Now they won’t let us register as a couple and a complaint is filed against Jordán Rodas, despite meeting the requirements and we still don’t know what they were based on. The explanation given by the magistrates is shameful, we do not understand it. That is why we say that it is a fraud orchestrated by the same system, by the rich, the so-called Cacif (Coordinating Committee of Agricultural, Commercial, Industrial and Financial Associations), which is afraid of the proposal of the original peoples. The problem is not me or Jordan. They are afraid that the privileges they enjoy today at the expense of the people will end.
What are they going to do if they finally can’t stand for election?
Our goal is not to be presidential candidates, but to fight, to make history. We have already shown that we have the ability to play in the court of the system, but the system is afraid of us. We have a very defined horizon of continuing to fight when the elections are over. Our struggles are directed at the mayoralties, local power, and towards Congress, because we have representatives who have already been registered in the candidacy. They will be able to decapitate us, but they will not be able to eliminate the struggle of the peoples.
We do not ask for positions, we do not organize ourselves to be public officials, but we were born to denounce injustices and the system itself, so that the peoples could build their political instrument.
What do you propose from the MLP? What are those deep changes that you want to carry out in Guatemala?
We propose a process of popular and plurinational constituent assembly. In Guatemala there is no State that guarantees the rights of the population, that is why we say that it is a failed, corrupt State, co-opted by criminals, which is why it is urgent to build a common home for everyone, draft an original political Constitution that comes from the villages.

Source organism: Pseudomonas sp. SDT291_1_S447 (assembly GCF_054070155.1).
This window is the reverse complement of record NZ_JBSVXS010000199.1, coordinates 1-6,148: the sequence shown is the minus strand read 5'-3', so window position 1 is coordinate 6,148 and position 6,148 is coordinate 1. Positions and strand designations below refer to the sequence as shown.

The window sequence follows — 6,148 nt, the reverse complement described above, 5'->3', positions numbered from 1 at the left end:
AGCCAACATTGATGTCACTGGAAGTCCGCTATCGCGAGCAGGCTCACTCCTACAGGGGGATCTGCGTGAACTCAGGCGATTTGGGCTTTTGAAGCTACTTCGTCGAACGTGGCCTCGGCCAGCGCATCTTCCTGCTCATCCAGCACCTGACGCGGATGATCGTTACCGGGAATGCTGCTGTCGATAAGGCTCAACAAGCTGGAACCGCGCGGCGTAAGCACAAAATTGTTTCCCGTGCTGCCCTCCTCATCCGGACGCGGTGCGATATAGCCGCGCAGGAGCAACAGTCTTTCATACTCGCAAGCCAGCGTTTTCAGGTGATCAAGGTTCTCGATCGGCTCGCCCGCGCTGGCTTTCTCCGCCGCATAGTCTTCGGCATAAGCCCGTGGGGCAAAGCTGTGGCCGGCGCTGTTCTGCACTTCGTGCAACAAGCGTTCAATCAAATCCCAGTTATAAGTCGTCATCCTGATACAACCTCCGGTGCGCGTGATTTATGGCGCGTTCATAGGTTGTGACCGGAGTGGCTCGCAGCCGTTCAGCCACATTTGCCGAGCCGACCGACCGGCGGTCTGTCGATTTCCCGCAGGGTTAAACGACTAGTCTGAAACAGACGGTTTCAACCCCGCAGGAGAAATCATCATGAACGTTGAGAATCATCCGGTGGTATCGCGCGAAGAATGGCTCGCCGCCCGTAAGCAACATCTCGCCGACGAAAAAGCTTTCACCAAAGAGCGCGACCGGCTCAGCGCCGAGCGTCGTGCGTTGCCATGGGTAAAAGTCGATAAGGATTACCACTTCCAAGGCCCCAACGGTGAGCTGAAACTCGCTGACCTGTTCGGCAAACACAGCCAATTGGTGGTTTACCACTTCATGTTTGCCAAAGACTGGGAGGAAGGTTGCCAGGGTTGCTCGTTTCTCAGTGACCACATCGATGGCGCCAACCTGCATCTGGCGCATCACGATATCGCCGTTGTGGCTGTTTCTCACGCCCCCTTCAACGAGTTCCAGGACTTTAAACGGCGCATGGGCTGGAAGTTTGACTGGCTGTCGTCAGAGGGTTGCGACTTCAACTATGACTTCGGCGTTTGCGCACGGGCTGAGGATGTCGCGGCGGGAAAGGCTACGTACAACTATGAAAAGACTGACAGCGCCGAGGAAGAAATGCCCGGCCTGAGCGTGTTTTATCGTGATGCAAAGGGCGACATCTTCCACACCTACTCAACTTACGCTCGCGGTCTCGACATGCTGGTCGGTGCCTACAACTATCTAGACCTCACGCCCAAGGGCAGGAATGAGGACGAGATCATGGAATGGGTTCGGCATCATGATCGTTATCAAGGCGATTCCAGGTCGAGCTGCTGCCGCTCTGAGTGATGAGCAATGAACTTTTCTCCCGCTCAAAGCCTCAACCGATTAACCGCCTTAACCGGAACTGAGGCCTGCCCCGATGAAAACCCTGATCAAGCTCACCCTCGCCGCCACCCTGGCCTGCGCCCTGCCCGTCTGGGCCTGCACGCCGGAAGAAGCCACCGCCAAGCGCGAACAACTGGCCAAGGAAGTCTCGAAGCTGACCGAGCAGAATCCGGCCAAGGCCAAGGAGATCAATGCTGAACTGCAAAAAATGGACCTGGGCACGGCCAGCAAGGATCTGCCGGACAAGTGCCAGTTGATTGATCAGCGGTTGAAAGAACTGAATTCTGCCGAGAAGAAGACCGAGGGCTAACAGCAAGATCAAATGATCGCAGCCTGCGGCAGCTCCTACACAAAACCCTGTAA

We want to make root changes because the common goods have been privatized and have plundered the natural resources of our territories. We want change because in Guatemala, when anti-corruption judges and prosecutors do their job, they end up in exile. We also propose austerity, the reduction of salaries for public officials and that security be coordinated by the peoples.
Who are these criminals you are referring to?
When we talk about the State being co-opted by criminals, we are referring to the Cacif, to the private companies that plunder the country, because the criminals are there to respond to the industry, the landowners, the hoarders of wealth. They see us as animals, they imprison us, they kill us, they persecute us, they call us criminals when the real criminals are blatantly stealing the people’s money with their ties. We carry courage within us because we see how the widow and orphan suffer, and how we impoverished peoples suffer in these situations. They do not respect life or the rights of people or those of mother earth.
What do you propose to combat corruption and poverty, two of the main problems in Guatemala?
Within the government plan, we contemplate mother earth as a living being because up to now it has been kidnapped for monocultures, to divert rivers, they have turned it into a commodity. We are not going to take anything from anyone, but we have to review how these lands were obtained because many of the lands belonged to the State and appear under the names of corporations about which nothing is known. We also want to promote food sovereignty and not welfare projects.